Thanks PiratePete. This is how I was thinking of doing it. I like the pulley idea.

When you are placing the tubes, how do you fix them in place? I assume you fillet them, but how do you do it? I had a good look at my Sabalo yesterday and I think it would be a job to get my hand in there far enough back to apply filleting compound. I was thinking of duct taping that end in place then using a long tube on a syringe and squeezing the fillet around the hole, and then letting gravity flow it into place around the tube. But that will only work for one end, I won't be able to get filleting material on the inside at other end. I was thinking maybe sanding it down flush then glassing over the hole, then after it cures cut out the scupper hole, then tidying it all up after that.

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 Post subject: Re: Retro-fitting scupper?
PostPosted: Sat Sep 29, 2012 5:56 pm 
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Joined: Wed Mar 30, 2011 7:20 am
Posts: 374
Location: Adelaide, South Australia.
JGood, I was thinking if you wanted to have a glassed thick walled tube like you were thinking, you could make a tube like PiratePete shows then use that as your inner tube when you make your thick walled one. That way you will have glass on the inside, and you won't have to remove the inner tube when it cures. :wink:

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 Post subject: Re: Retro-fitting scupper?
PostPosted: Sat Sep 29, 2012 6:17 pm 
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Joined: Tue Jan 24, 2012 10:04 am
Posts: 30
Steve I put the large hole in the deck and the midsized hole in the hull and insert the tube from the top. I used a craft stick from underneath to place the fillet on the inside of the hull hole then when the tube is pressed into it I shape the fillet to slope to the hole. I then add fillet from the top of the deck. The tube is cut equal to or slightly lower than the bottom of the deck material. After the fillet is cured I rasp orDremel it to the final shape and add a couple of coats of resin. I have not used any cloth, because a scupper plug will not seal properly in the inside of te tube isn't smooth.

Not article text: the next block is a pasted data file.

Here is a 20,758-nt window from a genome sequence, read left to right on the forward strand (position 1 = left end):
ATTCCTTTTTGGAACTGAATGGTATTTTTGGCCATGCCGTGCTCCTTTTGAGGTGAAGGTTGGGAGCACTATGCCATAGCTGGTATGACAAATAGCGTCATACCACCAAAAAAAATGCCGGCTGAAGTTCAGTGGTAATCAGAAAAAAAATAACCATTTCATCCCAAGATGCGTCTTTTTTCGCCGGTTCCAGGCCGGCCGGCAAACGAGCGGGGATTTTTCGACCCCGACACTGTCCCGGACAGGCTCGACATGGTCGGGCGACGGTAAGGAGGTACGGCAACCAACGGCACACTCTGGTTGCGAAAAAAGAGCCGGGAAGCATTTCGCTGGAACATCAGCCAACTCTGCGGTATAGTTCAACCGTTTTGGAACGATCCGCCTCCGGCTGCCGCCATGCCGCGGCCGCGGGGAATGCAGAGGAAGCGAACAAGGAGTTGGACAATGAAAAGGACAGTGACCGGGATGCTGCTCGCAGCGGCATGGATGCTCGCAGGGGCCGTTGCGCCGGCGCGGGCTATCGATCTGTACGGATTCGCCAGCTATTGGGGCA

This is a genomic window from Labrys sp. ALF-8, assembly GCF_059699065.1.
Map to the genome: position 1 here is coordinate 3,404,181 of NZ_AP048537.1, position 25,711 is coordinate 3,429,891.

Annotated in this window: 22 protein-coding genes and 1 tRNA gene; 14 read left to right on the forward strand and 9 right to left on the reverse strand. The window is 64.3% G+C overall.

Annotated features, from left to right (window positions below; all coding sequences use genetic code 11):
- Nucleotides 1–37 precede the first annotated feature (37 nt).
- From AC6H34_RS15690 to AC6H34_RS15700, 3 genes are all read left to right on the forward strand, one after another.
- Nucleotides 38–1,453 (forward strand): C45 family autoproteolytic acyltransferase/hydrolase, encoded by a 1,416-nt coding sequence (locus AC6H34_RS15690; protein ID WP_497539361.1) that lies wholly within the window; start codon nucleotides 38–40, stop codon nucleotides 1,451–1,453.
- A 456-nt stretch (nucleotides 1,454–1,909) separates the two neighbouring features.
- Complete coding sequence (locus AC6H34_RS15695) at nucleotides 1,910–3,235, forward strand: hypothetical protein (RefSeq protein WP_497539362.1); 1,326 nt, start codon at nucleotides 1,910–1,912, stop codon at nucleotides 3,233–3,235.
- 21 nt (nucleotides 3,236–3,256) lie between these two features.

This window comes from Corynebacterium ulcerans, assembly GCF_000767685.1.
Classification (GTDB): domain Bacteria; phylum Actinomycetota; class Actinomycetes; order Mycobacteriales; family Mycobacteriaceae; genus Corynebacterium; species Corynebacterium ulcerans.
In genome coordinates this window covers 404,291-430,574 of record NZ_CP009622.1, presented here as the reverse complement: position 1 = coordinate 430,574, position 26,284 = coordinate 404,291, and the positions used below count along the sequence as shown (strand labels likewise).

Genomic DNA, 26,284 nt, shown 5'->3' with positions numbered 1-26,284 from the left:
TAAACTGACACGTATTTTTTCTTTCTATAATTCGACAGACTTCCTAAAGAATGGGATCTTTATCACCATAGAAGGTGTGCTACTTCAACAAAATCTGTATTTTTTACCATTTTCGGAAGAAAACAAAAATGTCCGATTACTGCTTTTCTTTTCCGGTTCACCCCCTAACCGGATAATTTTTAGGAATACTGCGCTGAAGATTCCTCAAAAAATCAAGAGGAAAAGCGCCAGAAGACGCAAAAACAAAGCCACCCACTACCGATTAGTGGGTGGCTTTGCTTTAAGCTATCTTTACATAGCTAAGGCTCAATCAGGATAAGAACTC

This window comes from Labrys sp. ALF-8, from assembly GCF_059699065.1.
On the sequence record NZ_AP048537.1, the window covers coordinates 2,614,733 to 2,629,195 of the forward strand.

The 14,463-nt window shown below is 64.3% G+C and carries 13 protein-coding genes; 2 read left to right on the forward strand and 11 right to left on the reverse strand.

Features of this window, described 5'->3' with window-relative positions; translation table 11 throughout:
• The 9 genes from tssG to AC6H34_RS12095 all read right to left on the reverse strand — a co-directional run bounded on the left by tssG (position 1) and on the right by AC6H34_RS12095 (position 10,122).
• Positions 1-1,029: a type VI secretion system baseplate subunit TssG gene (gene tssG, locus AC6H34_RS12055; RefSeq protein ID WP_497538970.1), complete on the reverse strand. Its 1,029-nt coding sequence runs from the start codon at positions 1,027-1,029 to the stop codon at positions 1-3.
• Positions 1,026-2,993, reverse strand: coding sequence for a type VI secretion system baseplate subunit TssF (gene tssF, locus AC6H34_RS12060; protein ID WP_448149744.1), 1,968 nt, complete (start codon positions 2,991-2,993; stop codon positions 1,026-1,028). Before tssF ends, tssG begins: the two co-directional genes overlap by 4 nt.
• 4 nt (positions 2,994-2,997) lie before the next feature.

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 Post subject: Re: Retro-fitting scupper?
PostPosted: Sat Sep 29, 2012 7:55 pm 
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Joined: Wed Mar 30, 2011 7:20 am
Posts: 374
Location: Adelaide, South Australia.
JGood wrote:
Steve I put the large hole in the deck and the midsized hole in the hull and insert the tube from the top. I used a craft stick from underneath to place the fillet on the inside of the hull hole then when the tube is pressed into it I shape the fillet to slope to the hole. I then add fillet from the top of the deck. The tube is cut equal to or slightly lower than the bottom of the deck material. After the fillet is cured I rasp orDremel it to the final shape and add a couple of coats of resin. I have not used any cloth, because a scupper plug will not seal properly in the inside of te tube isn't smooth.


Yes I can picture that. Obviously the tube will have to be held centre on the top (unfilleted) end while the hull end cures. That should be fairly easy with a makeshift jig of some sort. The fillet material will obviously need to be fairly firm so it holds in place and doesn't run, but that's not hard.

I think I have it JGood! I'll give it a go as part of my Spring/ Summer maintenance work. I have to recoat the varnish and seal some hatches a bit better, so this will be just another job.

I won't be able to install the scupper in the centre at the rear of the seat because of the bracing piece under the floor that runs along the centre. I will have to place it on one side, and maybe do another one later on.

Thanks a heap JGood!